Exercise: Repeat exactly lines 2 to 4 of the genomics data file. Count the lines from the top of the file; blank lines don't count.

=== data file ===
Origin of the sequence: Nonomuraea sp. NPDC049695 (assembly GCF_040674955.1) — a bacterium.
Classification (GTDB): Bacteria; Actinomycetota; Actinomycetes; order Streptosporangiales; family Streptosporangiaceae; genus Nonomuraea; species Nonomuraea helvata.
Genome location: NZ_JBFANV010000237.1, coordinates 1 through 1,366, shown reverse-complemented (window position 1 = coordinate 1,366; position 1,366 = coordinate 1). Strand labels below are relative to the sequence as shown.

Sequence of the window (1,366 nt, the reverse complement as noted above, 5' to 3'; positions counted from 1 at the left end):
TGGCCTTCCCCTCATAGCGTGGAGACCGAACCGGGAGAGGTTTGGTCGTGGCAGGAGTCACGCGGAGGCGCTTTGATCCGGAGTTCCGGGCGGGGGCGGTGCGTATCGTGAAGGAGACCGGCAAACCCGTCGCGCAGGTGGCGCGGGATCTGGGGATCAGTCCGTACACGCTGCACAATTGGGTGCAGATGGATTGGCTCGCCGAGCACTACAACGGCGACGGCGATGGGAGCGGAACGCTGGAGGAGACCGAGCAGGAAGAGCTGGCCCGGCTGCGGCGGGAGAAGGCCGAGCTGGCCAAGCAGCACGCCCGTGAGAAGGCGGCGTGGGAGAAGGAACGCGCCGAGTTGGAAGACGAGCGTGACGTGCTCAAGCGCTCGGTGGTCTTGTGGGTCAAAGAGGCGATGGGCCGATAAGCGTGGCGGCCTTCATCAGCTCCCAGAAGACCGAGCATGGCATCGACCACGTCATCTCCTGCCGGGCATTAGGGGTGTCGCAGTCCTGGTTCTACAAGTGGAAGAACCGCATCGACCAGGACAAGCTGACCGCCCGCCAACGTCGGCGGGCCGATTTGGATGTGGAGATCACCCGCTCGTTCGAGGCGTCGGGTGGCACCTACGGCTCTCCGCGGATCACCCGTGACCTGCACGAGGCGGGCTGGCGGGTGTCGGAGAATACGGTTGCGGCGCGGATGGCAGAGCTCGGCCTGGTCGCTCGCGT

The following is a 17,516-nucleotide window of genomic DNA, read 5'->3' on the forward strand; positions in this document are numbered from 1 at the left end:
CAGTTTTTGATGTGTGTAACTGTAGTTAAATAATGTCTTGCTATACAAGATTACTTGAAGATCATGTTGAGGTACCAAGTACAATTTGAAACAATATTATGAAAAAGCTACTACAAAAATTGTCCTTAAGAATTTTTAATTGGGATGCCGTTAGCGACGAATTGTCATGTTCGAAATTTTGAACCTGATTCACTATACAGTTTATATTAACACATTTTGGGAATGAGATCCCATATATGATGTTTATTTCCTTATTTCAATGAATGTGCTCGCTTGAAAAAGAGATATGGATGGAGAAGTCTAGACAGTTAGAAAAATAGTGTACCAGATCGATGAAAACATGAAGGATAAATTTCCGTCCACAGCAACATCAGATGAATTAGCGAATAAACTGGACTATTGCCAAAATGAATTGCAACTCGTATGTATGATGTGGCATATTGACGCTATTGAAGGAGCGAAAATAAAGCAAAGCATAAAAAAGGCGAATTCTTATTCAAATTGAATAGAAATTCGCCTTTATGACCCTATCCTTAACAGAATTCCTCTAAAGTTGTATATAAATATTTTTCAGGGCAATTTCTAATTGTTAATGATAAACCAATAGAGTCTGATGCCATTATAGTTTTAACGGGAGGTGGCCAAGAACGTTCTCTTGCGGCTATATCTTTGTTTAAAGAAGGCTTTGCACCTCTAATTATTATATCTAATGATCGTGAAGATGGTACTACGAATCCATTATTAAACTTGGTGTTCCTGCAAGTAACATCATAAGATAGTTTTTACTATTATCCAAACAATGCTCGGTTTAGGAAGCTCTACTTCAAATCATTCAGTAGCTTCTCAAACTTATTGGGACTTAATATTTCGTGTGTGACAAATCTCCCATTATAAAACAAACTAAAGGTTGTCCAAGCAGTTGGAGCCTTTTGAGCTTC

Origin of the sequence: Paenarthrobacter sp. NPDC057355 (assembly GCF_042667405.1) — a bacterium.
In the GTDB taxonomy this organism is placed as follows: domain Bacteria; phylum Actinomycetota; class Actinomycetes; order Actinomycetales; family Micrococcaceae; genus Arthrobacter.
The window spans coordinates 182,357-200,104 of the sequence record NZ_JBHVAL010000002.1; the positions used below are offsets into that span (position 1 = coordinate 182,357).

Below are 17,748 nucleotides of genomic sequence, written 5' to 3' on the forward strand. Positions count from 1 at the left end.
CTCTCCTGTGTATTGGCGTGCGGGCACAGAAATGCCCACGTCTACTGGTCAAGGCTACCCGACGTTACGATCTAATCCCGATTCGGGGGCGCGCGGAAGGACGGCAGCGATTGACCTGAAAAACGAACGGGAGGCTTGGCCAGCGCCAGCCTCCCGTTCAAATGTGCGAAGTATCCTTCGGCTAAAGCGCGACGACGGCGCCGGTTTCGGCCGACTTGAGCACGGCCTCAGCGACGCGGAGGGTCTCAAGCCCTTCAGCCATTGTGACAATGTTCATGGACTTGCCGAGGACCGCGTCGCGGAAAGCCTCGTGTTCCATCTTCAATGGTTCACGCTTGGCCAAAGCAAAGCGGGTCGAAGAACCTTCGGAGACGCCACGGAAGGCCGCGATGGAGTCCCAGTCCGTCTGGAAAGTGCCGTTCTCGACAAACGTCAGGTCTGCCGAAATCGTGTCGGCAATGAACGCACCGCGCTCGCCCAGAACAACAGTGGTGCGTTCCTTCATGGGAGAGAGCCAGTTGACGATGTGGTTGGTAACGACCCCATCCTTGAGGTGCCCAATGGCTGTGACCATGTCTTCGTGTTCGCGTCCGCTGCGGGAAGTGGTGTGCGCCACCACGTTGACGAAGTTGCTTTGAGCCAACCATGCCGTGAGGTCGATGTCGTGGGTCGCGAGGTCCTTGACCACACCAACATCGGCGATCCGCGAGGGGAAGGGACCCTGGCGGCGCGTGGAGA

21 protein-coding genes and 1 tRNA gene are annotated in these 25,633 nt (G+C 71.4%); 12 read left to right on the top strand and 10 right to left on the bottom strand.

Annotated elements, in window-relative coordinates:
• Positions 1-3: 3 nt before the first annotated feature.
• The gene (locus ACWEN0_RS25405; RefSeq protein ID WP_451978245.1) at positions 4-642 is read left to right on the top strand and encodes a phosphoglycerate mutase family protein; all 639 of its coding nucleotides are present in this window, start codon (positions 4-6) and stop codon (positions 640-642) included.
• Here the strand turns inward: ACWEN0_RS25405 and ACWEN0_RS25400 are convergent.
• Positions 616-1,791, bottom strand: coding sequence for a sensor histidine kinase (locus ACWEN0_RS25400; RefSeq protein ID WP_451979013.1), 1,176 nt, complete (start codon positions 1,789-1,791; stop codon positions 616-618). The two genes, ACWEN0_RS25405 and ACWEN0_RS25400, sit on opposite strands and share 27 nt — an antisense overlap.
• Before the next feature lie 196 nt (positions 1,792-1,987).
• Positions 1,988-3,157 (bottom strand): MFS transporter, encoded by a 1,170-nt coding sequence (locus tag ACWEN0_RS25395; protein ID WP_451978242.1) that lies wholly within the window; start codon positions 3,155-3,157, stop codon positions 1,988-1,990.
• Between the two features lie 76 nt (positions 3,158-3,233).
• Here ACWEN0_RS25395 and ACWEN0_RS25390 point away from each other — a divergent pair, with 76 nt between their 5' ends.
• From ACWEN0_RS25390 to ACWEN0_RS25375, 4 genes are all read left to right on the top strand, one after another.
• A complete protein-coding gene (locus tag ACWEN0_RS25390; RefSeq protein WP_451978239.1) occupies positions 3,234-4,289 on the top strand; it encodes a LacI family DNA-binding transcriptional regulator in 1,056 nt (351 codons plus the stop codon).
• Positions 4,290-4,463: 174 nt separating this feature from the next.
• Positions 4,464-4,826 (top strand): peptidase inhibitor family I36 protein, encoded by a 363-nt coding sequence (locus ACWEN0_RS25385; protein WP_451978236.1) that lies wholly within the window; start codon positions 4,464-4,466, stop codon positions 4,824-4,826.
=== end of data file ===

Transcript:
Classification (GTDB): Bacteria; Actinomycetota; Actinomycetes; order Streptosporangiales; family Streptosporangiaceae; genus Nonomuraea; species Nonomuraea helvata.
Genome location: NZ_JBFANV010000237.1, coordinates 1 through 1,366, shown reverse-complemented (window position 1 = coordinate 1,366; position 1,366 = coordinate 1). Strand labels below are relative to the sequence as shown.

Sequence of the window (1,366 nt, the reverse complement as noted above, 5' to 3'; positions counted from 1 at the left end):